Indeed, it would remain so for another 35 years, for it was only after Schönberg’s death that details of the three-way relationship began to seep out. Since then, however, the sequence of events surrounding Mathilde’s affair has been the subject of a considerable body of literature too often based on misdirected conjecture and unreliable information. It is precisely this, which, based on a welter of new evidence and research, this thesis is able to rectify.
Of course, on first sight, this may look to be simply another tale of romantic intrigue amongst temperamental artists. However, it proves to be far more than that, for, as will be seen throughout this website, the doomed love affair between Gerstl and Mathilde came to make an indelible impression of some of the 20th century’s most important and influential art and music.
In the first place, the story is set against a Vienna that was seeing its traditional aesthetic values in music, art, literature, architecture, politics and social mores attacked by the new and radical ideas of a group of exciting modernist artists and thinkers that included Schönberg, Klimt, Mahler and Hoffmann, amongst others. Equally, its denouement came in the beautiful artists’ resort of Gmunden, a spa located on a dramatic glacier lake, the Traunsee, amongst the alpine peaks south of Salzburg. It was here that Gerstl had joined the Schönbergs and their circle for their two long summer vacations of 1907 and 1908, for which the group rented individual farmhouses on the eastern bank of the lake beneath the towering Traunstein.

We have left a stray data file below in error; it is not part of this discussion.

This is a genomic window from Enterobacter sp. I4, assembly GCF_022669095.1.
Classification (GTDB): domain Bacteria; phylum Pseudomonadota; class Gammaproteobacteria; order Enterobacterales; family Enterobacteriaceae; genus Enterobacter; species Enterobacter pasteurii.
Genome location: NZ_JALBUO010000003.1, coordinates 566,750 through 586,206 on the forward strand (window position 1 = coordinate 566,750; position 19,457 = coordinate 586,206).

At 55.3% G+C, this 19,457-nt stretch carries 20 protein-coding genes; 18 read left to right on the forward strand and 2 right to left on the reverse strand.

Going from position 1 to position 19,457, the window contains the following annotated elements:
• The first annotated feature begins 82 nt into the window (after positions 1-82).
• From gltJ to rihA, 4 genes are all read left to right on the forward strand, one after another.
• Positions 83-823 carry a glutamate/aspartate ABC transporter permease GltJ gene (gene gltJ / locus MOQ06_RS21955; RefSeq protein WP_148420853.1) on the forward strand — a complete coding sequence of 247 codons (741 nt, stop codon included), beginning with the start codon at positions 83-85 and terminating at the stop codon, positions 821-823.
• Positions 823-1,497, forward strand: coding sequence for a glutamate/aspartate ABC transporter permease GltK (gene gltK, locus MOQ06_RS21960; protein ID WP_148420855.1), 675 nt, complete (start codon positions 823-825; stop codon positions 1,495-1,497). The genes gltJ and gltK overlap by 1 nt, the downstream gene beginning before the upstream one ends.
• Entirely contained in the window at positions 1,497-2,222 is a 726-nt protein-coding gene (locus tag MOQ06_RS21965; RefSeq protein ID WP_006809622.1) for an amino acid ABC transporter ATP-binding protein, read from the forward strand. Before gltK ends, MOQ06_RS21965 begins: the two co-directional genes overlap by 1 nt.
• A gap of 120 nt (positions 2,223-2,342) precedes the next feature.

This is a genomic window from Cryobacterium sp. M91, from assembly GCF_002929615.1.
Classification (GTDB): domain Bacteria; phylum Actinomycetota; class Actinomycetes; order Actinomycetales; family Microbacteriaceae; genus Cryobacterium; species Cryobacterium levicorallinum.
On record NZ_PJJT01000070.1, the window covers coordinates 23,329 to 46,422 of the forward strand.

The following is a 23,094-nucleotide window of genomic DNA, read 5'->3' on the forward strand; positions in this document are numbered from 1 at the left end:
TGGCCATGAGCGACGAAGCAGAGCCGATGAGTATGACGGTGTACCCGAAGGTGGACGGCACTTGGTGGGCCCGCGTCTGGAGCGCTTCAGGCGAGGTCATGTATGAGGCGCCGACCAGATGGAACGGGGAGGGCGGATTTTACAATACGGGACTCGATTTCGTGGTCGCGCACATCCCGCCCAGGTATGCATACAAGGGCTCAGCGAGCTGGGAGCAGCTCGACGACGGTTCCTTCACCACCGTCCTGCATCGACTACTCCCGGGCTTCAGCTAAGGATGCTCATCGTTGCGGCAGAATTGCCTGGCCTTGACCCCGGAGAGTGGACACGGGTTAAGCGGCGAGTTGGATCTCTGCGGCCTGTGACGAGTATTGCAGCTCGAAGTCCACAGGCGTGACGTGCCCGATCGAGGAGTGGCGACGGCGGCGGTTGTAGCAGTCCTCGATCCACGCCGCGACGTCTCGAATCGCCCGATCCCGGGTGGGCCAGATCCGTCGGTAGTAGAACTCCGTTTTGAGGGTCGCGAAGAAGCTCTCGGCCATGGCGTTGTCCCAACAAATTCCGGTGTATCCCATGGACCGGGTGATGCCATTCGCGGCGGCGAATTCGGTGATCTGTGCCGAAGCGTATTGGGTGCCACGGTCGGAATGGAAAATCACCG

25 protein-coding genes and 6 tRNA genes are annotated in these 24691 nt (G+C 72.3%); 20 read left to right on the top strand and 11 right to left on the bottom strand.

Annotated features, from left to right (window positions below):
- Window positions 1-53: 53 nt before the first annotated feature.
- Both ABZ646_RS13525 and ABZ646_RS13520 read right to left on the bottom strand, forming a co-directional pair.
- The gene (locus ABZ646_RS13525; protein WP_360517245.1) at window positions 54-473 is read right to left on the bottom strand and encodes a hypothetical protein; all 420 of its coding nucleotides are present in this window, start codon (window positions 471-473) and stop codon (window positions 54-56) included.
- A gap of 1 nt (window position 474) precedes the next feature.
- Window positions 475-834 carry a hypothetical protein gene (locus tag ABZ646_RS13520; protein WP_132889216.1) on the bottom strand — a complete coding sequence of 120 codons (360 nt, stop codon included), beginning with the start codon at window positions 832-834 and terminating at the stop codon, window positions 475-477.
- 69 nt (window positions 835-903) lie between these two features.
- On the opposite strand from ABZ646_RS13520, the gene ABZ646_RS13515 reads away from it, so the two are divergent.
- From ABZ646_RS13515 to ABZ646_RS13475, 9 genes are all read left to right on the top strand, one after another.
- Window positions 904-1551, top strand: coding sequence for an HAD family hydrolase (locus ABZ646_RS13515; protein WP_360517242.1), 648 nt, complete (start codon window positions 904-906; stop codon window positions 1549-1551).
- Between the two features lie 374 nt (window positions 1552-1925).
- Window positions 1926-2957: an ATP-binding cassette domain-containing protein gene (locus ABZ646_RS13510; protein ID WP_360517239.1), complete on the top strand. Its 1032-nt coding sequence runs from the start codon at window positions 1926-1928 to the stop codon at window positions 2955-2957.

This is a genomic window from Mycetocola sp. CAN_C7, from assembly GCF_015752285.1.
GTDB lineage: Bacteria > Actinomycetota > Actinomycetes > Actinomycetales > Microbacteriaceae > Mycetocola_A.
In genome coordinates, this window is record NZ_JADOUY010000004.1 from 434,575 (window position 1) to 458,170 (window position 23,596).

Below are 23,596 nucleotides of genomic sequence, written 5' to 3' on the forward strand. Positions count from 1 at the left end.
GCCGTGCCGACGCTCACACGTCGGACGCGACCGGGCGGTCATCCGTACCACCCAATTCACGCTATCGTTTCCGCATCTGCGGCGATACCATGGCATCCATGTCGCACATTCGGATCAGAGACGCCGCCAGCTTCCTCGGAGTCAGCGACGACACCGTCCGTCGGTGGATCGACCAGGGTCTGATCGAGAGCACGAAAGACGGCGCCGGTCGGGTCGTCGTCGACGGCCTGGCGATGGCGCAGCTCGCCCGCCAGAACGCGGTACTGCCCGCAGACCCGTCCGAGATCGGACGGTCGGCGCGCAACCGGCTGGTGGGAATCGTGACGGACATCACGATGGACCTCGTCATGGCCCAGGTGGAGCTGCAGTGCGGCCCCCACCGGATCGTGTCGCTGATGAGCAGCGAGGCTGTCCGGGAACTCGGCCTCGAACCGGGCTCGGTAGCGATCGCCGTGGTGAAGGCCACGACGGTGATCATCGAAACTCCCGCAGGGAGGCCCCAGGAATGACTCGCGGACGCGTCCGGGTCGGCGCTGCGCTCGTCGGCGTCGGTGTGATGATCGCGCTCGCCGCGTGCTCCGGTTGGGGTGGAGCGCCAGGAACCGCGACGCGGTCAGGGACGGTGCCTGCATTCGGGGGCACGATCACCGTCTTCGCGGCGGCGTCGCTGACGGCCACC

Their relationship had begun in spring 1906, when Schönberg invited the then 22 year old Gerstl into his home in Vienna’s 9th district, with a view to the young art student teaching both himself and Mathilde how to paint, which the impecunious Schönberg saw as a means to new income. Almost immediately, presumably at Schönberg’s request, Gerstl painted portraits of both husband and wife. These must have pleased the composer, who appears not only to have taken Gerstl into his circle, but, by introducing Gerstl to several portrait commissions, also apparently acted as his agent. In return, Gerstl provided welcome support to Schönberg in the face of the vitriolic press and public criticism that the composer had faced, not least after a series of concerts in early 1907. By the time of their second joint vacation in 1908, the two men had become close and for some months in early 1908, had even shared a studio in Schönberg’s building.
The 1908 vacation would see Schönberg compose a seminal work, his op. 10, Second String Quartet, which he finished around the first weeks of August. Before then, however, Gerstl, by now displaying bizarre, possibly manic-depressive behaviour, had produced a series of wild, astonishing, almost abstract portraits of the Schönberg circle, all of which were apparently painted within the grounds of the Schönberg’s farmhouse. It was now that Schönberg, perhaps taking inspiration from Gerstl’s Expressionist approach, wrote the String Quartet’s fourth and final movement, a vocal setting of Stefan George’s Entrueckung, a poem that begins with the line, “I feel the air of another planet”. The movement is important, for it was in composing this that Schönberg became the first to make the leap to atonality in a major composition.